New York to investigate haredi schools for lack of secular studies

Department of Education responds following letter writing campaign of the YAFFED organization that complained about the the poor quality and scant amount of secular education at the yeshivas.

Haredim (photo credit: REUTERS/BAZ RATNER)
(photo credit: REUTERS/BAZ RATNER)
The City of New York will investigate 39 Brooklyn yeshivas after a local advocacy group alleged that they have failed to implement the full state-mandated educational curriculum.
“We take seriously our responsibility to ensure that all students in New York receive an appropriate education, and we will investigate all allegations that are brought to our attention,” a spokesman for the Department of Education told The New York Jewish Week on Tuesday.
While secular subjects form a much greater part of the curriculum at American ultra-Orthodox schools than in Israeli ones, especially among the non-hassidic groups, there are significant numbers of students who receive minimal instruction.
The department’s response came shortly after Young Advocates for Fair Education (YAFFED), an organization that lobbies for increased secular education among New York’s hassidim, organized a letter-writing campaign complaining of “the poor quality and scant amount of secular education” at the yeshivas.
The letter, sent to seven district superintendents in Queens and Brooklyn, as well as to the city’s schools chancellor, alleged that the educational institutions have failed to meet New York state law requiring all nonpublic schools to provide an education that is “substantially equivalent” to what is offered in public schools and called for government intervention.
According to the Jewish Week, previous letters from YAFFED failed to raise a response from the various officials to which it turned, because it declined to name specific educational institutions.
In late 2014, The New York Times reported that YAFFED founder Naftuli Moster, along with several parents of children currently in the ultra-Orthodox school system, had brought a suit against the State of New York.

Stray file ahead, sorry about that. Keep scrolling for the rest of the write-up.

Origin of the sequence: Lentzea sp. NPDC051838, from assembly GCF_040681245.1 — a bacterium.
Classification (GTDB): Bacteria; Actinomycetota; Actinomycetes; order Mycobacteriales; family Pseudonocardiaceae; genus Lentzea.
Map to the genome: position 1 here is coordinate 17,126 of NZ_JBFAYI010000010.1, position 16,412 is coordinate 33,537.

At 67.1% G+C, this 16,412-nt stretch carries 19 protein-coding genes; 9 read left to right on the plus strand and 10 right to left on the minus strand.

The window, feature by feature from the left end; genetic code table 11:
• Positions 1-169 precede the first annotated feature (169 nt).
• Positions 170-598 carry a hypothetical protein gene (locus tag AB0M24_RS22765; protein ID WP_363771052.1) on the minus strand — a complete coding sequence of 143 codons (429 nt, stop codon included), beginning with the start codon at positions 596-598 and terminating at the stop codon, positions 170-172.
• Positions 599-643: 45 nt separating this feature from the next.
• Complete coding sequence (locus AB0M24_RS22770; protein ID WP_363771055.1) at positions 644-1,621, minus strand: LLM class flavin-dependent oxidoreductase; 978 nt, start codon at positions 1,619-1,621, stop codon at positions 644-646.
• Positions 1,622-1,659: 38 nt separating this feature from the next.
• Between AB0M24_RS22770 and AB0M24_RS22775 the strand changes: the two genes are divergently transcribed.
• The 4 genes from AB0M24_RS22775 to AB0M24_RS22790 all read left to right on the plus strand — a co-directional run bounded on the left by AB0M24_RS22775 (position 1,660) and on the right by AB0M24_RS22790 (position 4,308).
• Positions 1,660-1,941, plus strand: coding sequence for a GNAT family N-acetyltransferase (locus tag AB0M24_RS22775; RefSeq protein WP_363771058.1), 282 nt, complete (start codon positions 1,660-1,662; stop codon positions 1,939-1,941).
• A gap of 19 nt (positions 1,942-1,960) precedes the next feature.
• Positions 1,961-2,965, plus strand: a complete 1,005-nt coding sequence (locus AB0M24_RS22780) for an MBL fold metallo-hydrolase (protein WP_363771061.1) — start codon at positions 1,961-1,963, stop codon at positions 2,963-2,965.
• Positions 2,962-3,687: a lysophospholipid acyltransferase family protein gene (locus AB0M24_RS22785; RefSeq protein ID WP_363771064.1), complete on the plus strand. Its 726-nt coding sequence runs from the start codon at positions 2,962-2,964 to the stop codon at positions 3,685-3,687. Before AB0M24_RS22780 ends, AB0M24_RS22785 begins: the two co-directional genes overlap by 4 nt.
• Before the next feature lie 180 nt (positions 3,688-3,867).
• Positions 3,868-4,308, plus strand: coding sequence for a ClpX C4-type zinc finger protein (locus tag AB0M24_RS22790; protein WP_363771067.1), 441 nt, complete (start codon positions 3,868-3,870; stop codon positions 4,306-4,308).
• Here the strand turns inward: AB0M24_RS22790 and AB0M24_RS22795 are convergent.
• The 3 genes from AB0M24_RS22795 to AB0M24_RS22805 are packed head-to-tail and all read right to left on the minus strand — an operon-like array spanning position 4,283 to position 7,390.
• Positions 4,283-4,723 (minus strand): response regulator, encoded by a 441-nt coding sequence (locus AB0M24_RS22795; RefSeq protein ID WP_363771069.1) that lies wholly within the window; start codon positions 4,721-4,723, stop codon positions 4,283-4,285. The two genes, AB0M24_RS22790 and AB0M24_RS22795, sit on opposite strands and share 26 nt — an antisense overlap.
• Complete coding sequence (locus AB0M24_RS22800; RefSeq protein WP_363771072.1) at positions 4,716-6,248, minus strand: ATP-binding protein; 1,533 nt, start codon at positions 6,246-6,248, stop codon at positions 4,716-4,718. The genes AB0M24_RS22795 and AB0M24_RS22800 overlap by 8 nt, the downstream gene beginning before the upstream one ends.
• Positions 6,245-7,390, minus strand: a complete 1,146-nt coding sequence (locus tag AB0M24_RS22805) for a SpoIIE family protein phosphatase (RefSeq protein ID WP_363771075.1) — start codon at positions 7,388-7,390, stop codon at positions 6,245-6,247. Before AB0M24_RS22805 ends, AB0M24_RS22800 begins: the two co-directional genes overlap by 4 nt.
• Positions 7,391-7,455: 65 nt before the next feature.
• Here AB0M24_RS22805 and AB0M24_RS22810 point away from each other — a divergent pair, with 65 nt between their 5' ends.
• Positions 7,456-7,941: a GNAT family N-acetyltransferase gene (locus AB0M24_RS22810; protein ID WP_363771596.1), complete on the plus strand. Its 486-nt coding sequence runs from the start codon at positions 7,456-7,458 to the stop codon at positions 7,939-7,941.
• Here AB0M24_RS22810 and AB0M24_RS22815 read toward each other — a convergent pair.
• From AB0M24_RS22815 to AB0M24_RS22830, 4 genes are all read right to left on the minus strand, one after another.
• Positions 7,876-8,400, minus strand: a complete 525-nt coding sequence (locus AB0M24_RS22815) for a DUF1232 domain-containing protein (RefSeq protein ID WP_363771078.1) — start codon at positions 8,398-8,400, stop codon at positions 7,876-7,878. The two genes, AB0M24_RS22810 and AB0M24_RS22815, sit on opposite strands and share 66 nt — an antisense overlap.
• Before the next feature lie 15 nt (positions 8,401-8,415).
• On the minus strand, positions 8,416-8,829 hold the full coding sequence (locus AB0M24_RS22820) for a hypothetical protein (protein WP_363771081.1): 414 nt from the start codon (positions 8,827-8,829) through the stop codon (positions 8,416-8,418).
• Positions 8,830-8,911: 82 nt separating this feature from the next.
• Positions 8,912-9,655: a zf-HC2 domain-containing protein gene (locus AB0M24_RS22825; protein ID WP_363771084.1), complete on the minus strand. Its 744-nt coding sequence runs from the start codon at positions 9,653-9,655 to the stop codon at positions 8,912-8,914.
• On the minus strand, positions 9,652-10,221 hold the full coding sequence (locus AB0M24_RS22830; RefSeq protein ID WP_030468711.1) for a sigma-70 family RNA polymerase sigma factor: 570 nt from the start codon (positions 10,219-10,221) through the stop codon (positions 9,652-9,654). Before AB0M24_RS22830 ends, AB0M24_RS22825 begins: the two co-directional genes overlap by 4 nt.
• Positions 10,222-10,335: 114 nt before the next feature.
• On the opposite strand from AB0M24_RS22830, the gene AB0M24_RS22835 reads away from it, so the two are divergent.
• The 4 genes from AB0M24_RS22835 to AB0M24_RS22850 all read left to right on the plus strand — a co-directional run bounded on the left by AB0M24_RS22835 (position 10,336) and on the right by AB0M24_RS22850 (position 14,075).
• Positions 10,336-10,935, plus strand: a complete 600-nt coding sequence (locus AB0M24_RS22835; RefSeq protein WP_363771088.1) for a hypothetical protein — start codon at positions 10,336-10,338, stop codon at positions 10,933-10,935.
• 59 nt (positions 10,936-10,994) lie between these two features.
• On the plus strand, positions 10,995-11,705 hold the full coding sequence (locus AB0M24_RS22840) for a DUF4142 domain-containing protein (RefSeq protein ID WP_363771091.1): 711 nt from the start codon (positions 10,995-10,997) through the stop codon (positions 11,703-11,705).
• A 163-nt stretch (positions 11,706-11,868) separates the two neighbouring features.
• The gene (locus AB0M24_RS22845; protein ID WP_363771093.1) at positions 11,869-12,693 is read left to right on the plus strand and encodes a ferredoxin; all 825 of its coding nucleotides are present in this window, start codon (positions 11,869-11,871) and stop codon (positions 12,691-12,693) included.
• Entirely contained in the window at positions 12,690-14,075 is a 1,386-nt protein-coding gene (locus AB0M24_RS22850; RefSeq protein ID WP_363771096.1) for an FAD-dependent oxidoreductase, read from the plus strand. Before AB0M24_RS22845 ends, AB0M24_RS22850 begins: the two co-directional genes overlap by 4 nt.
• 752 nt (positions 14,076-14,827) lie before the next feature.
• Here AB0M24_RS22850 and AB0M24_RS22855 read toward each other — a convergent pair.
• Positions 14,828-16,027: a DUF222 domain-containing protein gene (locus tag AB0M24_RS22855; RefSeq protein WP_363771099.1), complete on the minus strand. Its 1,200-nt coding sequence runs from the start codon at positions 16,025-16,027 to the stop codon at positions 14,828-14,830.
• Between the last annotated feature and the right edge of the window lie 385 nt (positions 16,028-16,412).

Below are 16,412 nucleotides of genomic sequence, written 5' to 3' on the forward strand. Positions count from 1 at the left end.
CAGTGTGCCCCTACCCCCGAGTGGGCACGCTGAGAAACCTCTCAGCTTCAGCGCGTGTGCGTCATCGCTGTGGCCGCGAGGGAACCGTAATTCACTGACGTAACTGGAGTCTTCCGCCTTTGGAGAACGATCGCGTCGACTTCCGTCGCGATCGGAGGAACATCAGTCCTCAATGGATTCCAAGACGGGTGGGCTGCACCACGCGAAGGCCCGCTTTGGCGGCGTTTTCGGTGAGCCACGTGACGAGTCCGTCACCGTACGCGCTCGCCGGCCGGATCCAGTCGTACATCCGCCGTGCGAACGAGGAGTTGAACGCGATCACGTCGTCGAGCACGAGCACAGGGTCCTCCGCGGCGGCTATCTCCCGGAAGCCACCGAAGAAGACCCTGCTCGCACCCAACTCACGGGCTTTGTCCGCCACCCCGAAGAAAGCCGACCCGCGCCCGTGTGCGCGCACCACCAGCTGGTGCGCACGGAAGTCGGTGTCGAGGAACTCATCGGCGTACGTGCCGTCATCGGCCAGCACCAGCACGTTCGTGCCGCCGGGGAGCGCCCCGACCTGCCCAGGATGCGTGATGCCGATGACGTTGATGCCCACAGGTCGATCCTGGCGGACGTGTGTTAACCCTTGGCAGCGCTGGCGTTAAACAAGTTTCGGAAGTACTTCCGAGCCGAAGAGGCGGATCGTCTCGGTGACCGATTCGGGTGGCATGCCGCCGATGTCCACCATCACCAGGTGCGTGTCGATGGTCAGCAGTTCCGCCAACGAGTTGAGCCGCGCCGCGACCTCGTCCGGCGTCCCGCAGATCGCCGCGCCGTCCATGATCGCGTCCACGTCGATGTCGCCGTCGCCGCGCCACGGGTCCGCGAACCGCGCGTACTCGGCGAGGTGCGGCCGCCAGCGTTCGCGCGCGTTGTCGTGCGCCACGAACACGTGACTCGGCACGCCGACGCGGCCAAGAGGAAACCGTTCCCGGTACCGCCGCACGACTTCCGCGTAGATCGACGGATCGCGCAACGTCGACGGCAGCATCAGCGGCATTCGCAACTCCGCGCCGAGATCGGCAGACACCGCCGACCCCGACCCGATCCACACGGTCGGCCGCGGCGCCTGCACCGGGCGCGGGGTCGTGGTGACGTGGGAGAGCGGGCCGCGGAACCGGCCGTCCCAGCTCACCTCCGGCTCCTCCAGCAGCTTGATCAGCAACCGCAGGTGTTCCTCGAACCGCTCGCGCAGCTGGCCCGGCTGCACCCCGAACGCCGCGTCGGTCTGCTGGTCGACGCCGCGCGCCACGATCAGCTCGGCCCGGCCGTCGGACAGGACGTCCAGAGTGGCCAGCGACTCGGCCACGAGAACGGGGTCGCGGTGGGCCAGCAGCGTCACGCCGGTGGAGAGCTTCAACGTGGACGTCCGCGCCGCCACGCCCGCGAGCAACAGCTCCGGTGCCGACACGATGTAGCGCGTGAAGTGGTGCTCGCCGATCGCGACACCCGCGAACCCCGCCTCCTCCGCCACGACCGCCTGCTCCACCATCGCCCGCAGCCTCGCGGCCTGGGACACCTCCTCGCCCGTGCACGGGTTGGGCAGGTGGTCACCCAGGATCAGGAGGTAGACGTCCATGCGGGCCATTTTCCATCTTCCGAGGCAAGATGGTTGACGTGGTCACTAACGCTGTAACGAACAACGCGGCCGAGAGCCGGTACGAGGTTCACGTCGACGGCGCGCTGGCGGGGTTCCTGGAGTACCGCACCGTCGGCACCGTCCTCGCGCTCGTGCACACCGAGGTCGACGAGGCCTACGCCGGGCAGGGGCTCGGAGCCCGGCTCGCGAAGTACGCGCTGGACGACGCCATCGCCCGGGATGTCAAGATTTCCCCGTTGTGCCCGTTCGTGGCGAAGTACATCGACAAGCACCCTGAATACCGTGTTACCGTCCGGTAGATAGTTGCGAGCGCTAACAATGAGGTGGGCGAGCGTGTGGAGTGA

The organization is best known for running billboards in Orthodox neighborhoods calling for increased secular education. In one, a young hassidic boy is shown studying a math textbook accompanied by the Talmudic quote, “A man is obligated to teach his son a trade.”
Several testimonials on YAFFED’s website provide a hint of the resentment and anger among those who believe that they have been denied the education they deserve.
“In high school, we didn’t get any secular education at all. We were in yeshiva for almost 12 hours a day, but didn’t learn anything besides Judaic studies.
The lack of education affected me enormously. I couldn’t get in to any college, and I cannot get a decent job. More importantly, I feel like I am unable to succeed to my full potential. I feel robbed. I feel violated,” one anonymous Belz hassid wrote.
“I am empty, numb, void, robotic life trying to support tons of kids. [sic] i have nothing to write because i wasn’t taught how to write,” said another testimonial, this one from a member of the Satmar sect.
YAFFED’s activities have been controversial in the ultra-Orthodox world, especially because it works outside of established channels and the community power structure to obtain its ends.
Last December, Ami Magazine, an internationally distributed haredi weekly, issued an apology after printing an advertisement for the group.
“Last night it came to my attention that in this week’s edition of Ami Magazine there is a banner ad for YAFFED, an organization with a mission to change the state of Orthodox Jewish chinuch [education],” wrote editor Rabbi Yitzchok Frankfurter in an email to subscribers.
“Ami Magazine has repeatedly advocated against such efforts and has condemned organizations like YAFFED. We have asked the community to unite against all those who seek to reform the Orthodox way of life, and we remain steadfast in our resolve to defeat such misguided initiatives,” he said.
However, change within the community has proved impracticable, Moster told The Jerusalem Post at the time.
“People complain about us talking to the non-Jewish media about this issue, but the [religious] newspapers repeatedly reject our ads and offers for interviews,” he said.
JTA contributed to this report.